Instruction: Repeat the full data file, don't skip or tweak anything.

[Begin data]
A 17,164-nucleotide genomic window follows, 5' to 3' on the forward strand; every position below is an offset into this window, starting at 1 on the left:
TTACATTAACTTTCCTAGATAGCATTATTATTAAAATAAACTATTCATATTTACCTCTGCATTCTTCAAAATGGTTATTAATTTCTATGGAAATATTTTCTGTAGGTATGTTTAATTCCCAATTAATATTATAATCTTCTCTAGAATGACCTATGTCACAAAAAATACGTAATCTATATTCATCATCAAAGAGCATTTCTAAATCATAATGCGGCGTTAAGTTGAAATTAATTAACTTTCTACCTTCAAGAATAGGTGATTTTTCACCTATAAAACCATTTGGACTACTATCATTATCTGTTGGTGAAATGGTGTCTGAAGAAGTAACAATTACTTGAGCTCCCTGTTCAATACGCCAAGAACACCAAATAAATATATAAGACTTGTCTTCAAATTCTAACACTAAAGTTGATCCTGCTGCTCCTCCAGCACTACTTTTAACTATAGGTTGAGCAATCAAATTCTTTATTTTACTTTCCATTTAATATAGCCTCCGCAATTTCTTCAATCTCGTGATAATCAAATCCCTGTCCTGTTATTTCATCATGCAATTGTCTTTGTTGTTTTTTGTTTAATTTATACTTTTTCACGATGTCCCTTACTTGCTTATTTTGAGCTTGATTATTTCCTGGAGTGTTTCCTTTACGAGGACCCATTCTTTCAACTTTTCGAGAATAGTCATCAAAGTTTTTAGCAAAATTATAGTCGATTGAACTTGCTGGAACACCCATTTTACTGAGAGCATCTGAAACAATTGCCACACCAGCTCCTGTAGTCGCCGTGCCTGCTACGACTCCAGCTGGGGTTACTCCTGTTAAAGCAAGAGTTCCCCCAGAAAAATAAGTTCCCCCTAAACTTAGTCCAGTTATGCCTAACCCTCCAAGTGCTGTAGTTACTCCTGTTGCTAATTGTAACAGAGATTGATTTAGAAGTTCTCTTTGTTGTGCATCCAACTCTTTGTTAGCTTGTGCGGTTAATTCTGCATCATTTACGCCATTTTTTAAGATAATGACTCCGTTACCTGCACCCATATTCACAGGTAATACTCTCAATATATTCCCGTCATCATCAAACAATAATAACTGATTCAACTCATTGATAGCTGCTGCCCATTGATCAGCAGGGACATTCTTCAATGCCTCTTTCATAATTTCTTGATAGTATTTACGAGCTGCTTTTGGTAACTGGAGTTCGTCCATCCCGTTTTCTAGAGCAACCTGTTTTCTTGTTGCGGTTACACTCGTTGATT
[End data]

A 17,164-nucleotide genomic window follows, 5' to 3' on the forward strand; every position below is an offset into this window, starting at 1 on the left:
TTACATTAACTTTCCTAGATAGCATTATTATTAAAATAAACTATTCATATTTACCTCTGCATTCTTCAAAATGGTTATTAATTTCTATGGAAATATTTTCTGTAGGTATGTTTAATTCCCAATTAATATTATAATCTTCTCTAGAATGACCTATGTCACAAAAAATACGTAATCTATATTCATCATCAAAGAGCATTTCTAAATCATAATGCGGCGTTAAGTTGAAATTAATTAACTTTCTACCTTCAAGAATAGGTGATTTTTCACCTATAAAACCATTTGGACTACTATCATTATCTGTTGGTGAAATGGTGTCTGAAGAAGTAACAATTACTTGAGCTCCCTGTTCAATACGCCAAGAACACCAAATAAATATATAAGACTTGTCTTCAAATTCTAACACTAAAGTTGATCCTGCTGCTCCTCCAGCACTACTTTTAACTATAGGTTGAGCAATCAAATTCTTTATTTTACTTTCCATTTAATATAGCCTCCGCAATTTCTTCAATCTCGTGATAATCAAATCCCTGTCCTGTTATTTCATCATGCAATTGTCTTTGTTGTTTTTTGTTTAATTTATACTTTTTCACGATGTCCCTTACTTGCTTATTTTGAGCTTGATTATTTCCTGGAGTGTTTCCTTTACGAGGACCCATTCTTTCAACTTTTCGAGAATAGTCATCAAAGTTTTTAGCAAAATTATAGTCGATTGAACTTGCTGGAACACCCATTTTACTGAGAGCATCTGAAACAATTGCCACACCAGCTCCTGTAGTCGCCGTGCCTGCTACGACTCCAGCTGGGGTTACTCCTGTTAAAGCAAGAGTTCCCCCAGAAAAATAAGTTCCCCCTAAACTTAGTCCAGTTATGCCTAACCCTCCAAGTGCTGTAGTTACTCCTGTTGCTAATTGTAACAGAGATTGATTTAGAAGTTCTCTTTGTTGTGCATCCAACTCTTTGTTAGCTTGTGCGGTTAATTCTGCATCATTTACGCCATTTTTTAAGATAATGACTCCGTTACCTGCACCCATATTCACAGGTAATACTCTCAATATATTCCCGTCATCATCAAACAATAATAACTGATTCAACTCATTGATAGCTGCTGCCCATTGATCAGCAGGGACATTCTTCAATGCCTCTTTCATAATTTCTTGATAGTATTTACGAGCTGCTTTTGGTAACTGGAGTTCGTCCATCCCGTTTTCTAGAGCAACCTGTTTTCTTGTTGCGGTTACACTCGTTGATT